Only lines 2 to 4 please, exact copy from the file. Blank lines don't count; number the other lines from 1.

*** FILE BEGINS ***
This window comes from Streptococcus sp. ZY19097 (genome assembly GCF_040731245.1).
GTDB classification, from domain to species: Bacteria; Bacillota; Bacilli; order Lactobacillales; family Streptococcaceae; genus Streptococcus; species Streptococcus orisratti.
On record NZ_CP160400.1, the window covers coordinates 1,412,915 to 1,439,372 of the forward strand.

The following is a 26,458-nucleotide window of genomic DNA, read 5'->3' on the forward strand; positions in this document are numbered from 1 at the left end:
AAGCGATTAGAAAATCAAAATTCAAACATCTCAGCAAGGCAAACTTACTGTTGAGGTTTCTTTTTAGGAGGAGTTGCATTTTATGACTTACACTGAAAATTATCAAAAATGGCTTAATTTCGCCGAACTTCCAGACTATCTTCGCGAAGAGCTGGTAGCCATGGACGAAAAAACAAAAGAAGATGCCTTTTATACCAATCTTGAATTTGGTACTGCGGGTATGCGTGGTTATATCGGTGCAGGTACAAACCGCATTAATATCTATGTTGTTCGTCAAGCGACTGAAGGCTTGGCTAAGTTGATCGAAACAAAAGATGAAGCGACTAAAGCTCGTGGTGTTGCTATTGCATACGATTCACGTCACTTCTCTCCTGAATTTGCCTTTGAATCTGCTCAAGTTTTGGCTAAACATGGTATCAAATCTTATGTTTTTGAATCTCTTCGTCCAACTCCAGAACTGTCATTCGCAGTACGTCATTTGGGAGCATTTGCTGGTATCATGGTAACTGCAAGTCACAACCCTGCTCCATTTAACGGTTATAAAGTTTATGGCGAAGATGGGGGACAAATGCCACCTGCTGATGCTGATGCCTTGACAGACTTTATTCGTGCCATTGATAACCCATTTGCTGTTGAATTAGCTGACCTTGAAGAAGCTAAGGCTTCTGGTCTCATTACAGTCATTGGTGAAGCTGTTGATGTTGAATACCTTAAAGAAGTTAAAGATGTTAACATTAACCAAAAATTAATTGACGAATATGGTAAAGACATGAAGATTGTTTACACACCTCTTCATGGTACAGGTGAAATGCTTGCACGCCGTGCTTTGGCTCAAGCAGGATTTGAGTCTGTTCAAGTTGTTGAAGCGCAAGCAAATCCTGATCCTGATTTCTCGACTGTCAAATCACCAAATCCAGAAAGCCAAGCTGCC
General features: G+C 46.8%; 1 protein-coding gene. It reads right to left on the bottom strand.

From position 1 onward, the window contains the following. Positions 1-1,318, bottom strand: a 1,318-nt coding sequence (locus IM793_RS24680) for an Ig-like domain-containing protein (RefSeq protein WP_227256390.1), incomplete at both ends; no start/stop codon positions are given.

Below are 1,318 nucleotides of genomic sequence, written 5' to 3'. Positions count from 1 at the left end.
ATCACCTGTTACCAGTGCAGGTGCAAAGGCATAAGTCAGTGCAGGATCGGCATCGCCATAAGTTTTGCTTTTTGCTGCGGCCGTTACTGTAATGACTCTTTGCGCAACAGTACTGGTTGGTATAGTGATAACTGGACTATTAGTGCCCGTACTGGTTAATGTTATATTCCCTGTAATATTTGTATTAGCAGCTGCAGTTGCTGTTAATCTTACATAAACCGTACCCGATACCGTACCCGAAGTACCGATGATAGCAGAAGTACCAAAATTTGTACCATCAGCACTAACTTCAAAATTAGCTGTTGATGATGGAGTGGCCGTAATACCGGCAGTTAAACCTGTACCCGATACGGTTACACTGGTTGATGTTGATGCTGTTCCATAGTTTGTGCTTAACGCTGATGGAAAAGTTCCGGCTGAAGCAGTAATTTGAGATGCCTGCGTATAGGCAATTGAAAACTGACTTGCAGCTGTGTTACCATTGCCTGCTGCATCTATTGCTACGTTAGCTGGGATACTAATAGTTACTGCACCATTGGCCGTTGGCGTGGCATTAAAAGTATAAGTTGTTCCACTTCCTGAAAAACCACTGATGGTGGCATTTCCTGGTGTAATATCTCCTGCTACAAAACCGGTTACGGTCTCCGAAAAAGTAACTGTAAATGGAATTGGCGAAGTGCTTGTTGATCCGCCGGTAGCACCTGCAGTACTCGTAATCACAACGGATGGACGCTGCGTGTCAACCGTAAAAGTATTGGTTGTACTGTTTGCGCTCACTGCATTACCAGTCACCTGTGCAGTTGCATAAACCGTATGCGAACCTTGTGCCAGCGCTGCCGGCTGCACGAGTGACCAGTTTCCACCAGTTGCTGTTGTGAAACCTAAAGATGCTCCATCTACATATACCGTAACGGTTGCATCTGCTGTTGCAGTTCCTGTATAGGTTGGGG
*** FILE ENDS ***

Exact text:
GTDB classification, from domain to species: Bacteria; Bacillota; Bacilli; order Lactobacillales; family Streptococcaceae; genus Streptococcus; species Streptococcus orisratti.
On record NZ_CP160400.1, the window covers coordinates 1,412,915 to 1,439,372 of the forward strand.

The following is a 26,458-nucleotide window of genomic DNA, read 5'->3' on the forward strand; positions in this document are numbered from 1 at the left end: